var _statcounter = _statcounter || []; _statcounter.push({"tags": {"author": "hackersn0more"}}); Pin
Tweet

Preparing for exams can feel a bit like playing the lottery – like the ultimate result is very much out of your control. This feeling of a lack of control and lack of certainty can have a major negative impact on your motivation levels (what’s the point in studying when I’m never going to be able to learn everything?) and studying efficiency (studying whatever and whenever because there seems to be no way to approach things in an orderly fashion).

This feeling of being stuck in a gigantic corn maze that has no exit is understandable. Exams are the culmination of months or possibly a year’s worth of work, and you have the un-fun task of showing the examiner you know your stuff in only a few hours!

But – preparing for exams is actually less of an unsolvable corn maze than you may realise. The deck is not stacked completely against you. Sure, exams are designed to test you, but they’re not supposed to surprise you unawares.

Smart studiers understand, to the greatest extent possible without having psychic powers, what an exam is going to test them on. Here are the two major ‘lighthouses’ that you need to be aware of during the school year, so that you can see the way through the corn maze of exam study.

1. Topics of focus throughout the school year

School and the people who set exams aren’t so cruel that they make you study organic chemistry for a month and not test you on it. There should be very few, if any, main topics of every subject, that won’t appear in the exam. If a certain topic has been a clear focus of your classes during the school year, there is a really good chance it’s going feature in the exam.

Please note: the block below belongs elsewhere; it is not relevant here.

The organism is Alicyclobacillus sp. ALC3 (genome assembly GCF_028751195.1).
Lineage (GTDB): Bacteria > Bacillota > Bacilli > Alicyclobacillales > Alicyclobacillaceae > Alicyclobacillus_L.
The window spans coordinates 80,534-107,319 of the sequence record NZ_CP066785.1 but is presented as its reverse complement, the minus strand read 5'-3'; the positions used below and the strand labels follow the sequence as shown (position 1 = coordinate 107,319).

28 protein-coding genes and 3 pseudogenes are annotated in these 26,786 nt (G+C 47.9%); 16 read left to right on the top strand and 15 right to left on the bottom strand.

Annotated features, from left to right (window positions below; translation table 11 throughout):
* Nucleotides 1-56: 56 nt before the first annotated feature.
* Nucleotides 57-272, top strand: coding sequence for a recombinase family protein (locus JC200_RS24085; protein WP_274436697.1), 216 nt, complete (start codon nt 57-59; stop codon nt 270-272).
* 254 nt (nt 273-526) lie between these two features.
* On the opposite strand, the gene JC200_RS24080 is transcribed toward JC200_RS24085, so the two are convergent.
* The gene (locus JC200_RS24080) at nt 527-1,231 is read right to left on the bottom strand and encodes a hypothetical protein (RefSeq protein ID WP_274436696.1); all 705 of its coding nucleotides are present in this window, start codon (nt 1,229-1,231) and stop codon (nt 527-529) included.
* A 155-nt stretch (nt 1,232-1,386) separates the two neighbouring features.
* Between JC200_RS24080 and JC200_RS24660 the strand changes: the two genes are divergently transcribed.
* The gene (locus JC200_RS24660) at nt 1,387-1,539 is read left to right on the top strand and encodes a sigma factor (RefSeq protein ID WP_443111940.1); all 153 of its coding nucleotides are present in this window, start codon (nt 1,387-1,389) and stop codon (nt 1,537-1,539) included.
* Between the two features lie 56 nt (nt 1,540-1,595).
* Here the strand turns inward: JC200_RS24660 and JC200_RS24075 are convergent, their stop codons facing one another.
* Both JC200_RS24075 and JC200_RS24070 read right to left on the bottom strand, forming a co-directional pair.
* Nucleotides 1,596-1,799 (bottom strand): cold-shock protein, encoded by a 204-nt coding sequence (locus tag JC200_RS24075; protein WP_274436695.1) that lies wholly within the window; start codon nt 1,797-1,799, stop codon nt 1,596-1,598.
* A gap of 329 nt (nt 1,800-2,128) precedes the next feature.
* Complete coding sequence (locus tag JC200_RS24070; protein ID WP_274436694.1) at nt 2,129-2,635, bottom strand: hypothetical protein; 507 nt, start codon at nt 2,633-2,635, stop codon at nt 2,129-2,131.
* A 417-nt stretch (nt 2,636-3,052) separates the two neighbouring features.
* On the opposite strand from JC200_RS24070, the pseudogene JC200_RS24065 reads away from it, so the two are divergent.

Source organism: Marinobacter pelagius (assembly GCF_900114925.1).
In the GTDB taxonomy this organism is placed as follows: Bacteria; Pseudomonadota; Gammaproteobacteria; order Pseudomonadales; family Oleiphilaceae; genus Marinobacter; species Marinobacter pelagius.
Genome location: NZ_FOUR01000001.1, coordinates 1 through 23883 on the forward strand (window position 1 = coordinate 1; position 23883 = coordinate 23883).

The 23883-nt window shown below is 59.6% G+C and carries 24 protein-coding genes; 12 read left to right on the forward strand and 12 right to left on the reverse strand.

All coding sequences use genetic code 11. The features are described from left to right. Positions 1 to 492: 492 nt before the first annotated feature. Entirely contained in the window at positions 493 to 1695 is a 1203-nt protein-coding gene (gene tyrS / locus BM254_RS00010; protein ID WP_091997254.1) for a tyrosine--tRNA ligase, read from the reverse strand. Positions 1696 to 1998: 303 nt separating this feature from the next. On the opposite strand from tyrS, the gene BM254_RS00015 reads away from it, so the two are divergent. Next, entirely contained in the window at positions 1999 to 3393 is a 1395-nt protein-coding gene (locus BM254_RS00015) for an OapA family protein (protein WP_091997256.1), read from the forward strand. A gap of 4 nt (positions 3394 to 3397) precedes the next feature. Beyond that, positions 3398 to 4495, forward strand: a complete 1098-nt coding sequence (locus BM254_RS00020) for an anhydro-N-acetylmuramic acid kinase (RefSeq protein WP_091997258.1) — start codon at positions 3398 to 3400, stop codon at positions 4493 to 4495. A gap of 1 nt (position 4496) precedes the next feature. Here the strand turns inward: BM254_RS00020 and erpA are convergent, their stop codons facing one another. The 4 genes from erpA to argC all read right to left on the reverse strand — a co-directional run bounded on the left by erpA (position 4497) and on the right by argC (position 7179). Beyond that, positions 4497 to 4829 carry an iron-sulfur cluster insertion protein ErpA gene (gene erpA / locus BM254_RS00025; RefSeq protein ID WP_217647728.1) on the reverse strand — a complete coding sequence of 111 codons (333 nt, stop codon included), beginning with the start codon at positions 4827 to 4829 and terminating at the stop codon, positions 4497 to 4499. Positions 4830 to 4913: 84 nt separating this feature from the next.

This may seem like an obvious point, but it’s a really important one to keep in mind. Understanding what the main topics of the school year are is instantly going to give your exam study structure. These are the topics you need to focus on.

Take it one step further, and within every main topic there will be the main sub-topics of that main topic. Confused? Well, if organic chemistry is one of the main topics of chemistry (with thermodynamics, redox, and acids and bases being three others), then stereochemistry and alkenes and alkynes are two subtopics of organic chemistry.

All of a sudden you can see that your study plan is falling into place, and that there is a way out of the corn maze, and that the exam isn’t going to test you on completely random subjects.

2. Past exams and practice questions

Completely underrated study tools, past exams and practice questions can take your study to the next level. Short of having psychic powers, past exams and practice questions are the best way to understand what your exam is going to be like.

The questions and format of an exam are never 100% original. Exam questions are recycled and the main topics of your subjects make frequent appearances. In other words, you don’t need to be as afraid of your exam as you might be. It shouldn’t be a completely unknown quantity.

Of course you’re never going to know what the exact questions will come up in the exam, but you should be able to make a very educated guess about the types of questions that are going to be there.

Completing past exams and practice questions serves a second incredibly important function during exam study – they help you figure out how you have to apply the content you’ve been studying. Exam questions never just ask, ‘tell us everything you know about X’. They ask you a question in a way that forces you to apply what you’ve learnt to a particular scenario or in a particular way.

A math or physics question might ask you, ‘If a car is driving at 40 miles an hour in a north-easterly direction for 25 minutes where on the map will the car stop?’ The skill of knowing how to answer this question properly requires the application of knowing that the formula for figuring out an unknown distance is distance = velocity multiplied by time.

Students can miss out on the grades they’re capable of if they have studied hard but not practised applying what they have learnt. For this reason it’s imperative to integrate doing past exams and practice questions into your exam study. Let these amazing resources help you through the maze and find your way out relatively unscathed.

 

Share1
Pin
Tweet

Leave a Comment:

Your email address will not be published. Required fields are marked *

High School Study Advice | The Study Gurus